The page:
Nigeria will have to turn to industries other than oil to help pull itself out of recession, experts say, as the latest sobering government figures reveal that the economy fell by just over 2 percent in the second quarter.
The overall decline of Nigeria’s economy is – gross domestic product (GDP) fell 2.06 percent in the second quarter – largely attributed to the global drop in the price of oil, which saw growth of -17.48 percent in real terms in the same period.
IMF data projects a -1.8 percent change in real GDP for 2016. This would be the first annual decline in over twenty years, and the worst annual recession to have hit the country since 1987, when GDP growth dropped to -10.8 percent.
But, as dark clouds threaten, how will the country cope?
After the bad economic news was delivered, Nigeria’s finance minister Kemi Adeosun announced that the government had approved a three-year plan to borrow more from abroad, Reuters reported. She also said that Nigeria had to tackle structural problems that had stoked inflation and that interest rate hikes were not the answer.
The government has so far spent more than 400 billion naira in capital expenditure this year, part of a record 6.06 trillion naira ($30 billion) budget for 2016, Adeosun said last week – as reported by Reuters.
Nigeria plans to borrow as much as $10 billion from debt markets, with about half of that coming from foreign sources. Funds from this Eurobond would be spent on power transmission projects, solid mineral development and agriculture.
The medium-term borrowing plan, which covers 2016-2019, will now be sent to parliament for approval, Reuters reported.
Nigeria’s finance minister stressed the importance of diversifying the economy. “We have to grow our non-oil economy,” she said, according to Reuters.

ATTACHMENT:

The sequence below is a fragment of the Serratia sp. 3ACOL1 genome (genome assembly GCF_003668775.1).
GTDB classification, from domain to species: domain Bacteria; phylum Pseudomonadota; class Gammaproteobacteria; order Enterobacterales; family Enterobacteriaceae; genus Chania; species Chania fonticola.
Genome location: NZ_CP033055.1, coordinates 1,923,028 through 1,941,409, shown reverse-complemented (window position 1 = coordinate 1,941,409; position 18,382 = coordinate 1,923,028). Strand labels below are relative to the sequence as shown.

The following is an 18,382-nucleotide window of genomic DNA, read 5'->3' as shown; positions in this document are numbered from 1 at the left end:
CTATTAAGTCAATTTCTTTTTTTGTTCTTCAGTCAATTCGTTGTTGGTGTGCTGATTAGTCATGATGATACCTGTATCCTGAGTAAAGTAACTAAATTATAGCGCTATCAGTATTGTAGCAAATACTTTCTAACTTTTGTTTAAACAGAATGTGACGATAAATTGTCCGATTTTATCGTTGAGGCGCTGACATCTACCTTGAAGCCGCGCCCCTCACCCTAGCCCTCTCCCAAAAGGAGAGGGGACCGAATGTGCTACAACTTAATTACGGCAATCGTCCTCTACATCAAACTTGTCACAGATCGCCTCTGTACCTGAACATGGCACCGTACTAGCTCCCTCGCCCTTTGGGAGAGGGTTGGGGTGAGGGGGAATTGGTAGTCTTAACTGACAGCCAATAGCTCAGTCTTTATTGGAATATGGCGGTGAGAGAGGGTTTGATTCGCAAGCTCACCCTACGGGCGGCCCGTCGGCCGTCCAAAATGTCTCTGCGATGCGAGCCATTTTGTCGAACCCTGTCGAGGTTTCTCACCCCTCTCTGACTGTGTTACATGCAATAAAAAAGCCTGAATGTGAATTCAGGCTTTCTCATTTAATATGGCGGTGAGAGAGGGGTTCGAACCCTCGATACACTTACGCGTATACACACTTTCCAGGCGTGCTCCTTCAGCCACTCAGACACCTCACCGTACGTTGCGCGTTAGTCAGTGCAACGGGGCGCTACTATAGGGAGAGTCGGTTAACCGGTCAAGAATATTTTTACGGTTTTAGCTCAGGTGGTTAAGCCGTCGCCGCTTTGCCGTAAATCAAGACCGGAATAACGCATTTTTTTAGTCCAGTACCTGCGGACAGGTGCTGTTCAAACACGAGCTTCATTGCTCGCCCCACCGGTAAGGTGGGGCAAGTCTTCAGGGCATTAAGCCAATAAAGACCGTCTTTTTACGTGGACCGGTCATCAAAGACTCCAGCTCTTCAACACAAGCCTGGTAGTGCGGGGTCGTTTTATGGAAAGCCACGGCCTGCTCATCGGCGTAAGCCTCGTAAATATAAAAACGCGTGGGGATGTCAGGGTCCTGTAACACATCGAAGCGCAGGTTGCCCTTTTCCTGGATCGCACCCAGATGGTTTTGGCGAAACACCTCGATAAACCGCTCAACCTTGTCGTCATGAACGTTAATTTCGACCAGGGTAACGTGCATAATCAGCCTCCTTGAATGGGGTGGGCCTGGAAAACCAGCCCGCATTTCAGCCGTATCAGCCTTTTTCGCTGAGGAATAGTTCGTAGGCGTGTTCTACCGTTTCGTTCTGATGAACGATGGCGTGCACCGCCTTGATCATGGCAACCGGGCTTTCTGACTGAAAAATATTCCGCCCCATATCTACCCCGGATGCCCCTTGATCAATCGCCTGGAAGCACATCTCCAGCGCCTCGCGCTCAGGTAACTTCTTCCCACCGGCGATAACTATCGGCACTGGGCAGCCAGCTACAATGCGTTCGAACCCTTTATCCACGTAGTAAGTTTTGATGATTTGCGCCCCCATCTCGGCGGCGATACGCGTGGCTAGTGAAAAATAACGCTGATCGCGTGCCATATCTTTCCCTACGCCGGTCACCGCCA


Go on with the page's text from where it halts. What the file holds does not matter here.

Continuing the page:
According to a note by Renaissance Capital, agriculture and telecoms are two of the bigger economic sectors which saw growth in the second quarter of this year, though this was slower than previously.
Agriculture, which accounts for one fifth of Nigeria’s GDP, saw growth of 2.5 percent in the second quarter of this year, said Renaissance Capital’s note. But, while this was down 0.7 percent year on year, Yvonne Mhango, a Sub-Saharan Africa economist behind Renaissance Capital’s note, told CNBC via telephone that the organisation was “not expecting negative territory for crop production.”
As for the promise of telecoms, Mhango explained that the sector was “still growing.”
Nigeria’s services sector, which is worth 50 percent of GDP, shrank by 1.3 percent year on year in the second quarter of 2016, according to Renaissance Capital’s note. The sector’s decline can partly be attributed to zero percent year-on-year growth of its largest subsector, wholesale and retail trade, explained the note. But, Mhango was positive, and said that the second quarter “was the first time services saw a contraction,” and because “its decline is not as deep [as elsewhere] – it has the best prospect of recovering.”
With regards to Facebook chief executive Mark Zuckerberg’s visit to Nigerian tech start-ups last week, Mhango was also upbeat, and explained that in Nigeria’s current climate of a squeezed job market and high unemployment, tech “allows for entrepreneurs to exist,” which is “great in terms of [allowing them to] generate more income for themselves.”